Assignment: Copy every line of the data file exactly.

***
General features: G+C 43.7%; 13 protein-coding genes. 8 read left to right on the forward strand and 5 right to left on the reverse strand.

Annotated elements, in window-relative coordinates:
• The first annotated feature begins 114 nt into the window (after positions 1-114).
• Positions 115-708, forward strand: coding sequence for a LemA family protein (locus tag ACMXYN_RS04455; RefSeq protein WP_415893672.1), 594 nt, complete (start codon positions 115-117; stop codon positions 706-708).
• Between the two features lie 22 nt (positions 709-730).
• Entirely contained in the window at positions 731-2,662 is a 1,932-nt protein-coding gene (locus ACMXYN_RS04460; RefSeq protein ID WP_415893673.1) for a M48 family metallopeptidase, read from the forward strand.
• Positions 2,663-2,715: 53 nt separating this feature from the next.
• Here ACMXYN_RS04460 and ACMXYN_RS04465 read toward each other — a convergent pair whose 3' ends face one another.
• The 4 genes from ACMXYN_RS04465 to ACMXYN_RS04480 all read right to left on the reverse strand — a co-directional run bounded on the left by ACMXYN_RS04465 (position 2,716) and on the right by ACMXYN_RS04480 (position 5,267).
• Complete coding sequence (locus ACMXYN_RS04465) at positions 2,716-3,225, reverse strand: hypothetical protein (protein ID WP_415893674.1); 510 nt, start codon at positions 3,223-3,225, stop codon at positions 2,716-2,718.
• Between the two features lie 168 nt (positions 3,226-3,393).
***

General features: G+C 43.7%; 13 protein-coding genes. 8 read left to right on the forward strand and 5 right to left on the reverse strand.

Annotated elements, in window-relative coordinates:
• The first annotated feature begins 114 nt into the window (after positions 1-114).
• Positions 115-708, forward strand: coding sequence for a LemA family protein (locus tag ACMXYN_RS04455; RefSeq protein WP_415893672.1), 594 nt, complete (start codon positions 115-117; stop codon positions 706-708).
• Between the two features lie 22 nt (positions 709-730).
• Entirely contained in the window at positions 731-2,662 is a 1,932-nt protein-coding gene (locus ACMXYN_RS04460; RefSeq protein ID WP_415893673.1) for a M48 family metallopeptidase, read from the forward strand.
• Positions 2,663-2,715: 53 nt separating this feature from the next.
• Here ACMXYN_RS04460 and ACMXYN_RS04465 read toward each other — a convergent pair whose 3' ends face one another.
• The 4 genes from ACMXYN_RS04465 to ACMXYN_RS04480 all read right to left on the reverse strand — a co-directional run bounded on the left by ACMXYN_RS04465 (position 2,716) and on the right by ACMXYN_RS04480 (position 5,267).
• Complete coding sequence (locus ACMXYN_RS04465) at positions 2,716-3,225, reverse strand: hypothetical protein (protein ID WP_415893674.1); 510 nt, start codon at positions 3,223-3,225, stop codon at positions 2,716-2,718.
• Between the two features lie 168 nt (positions 3,226-3,393).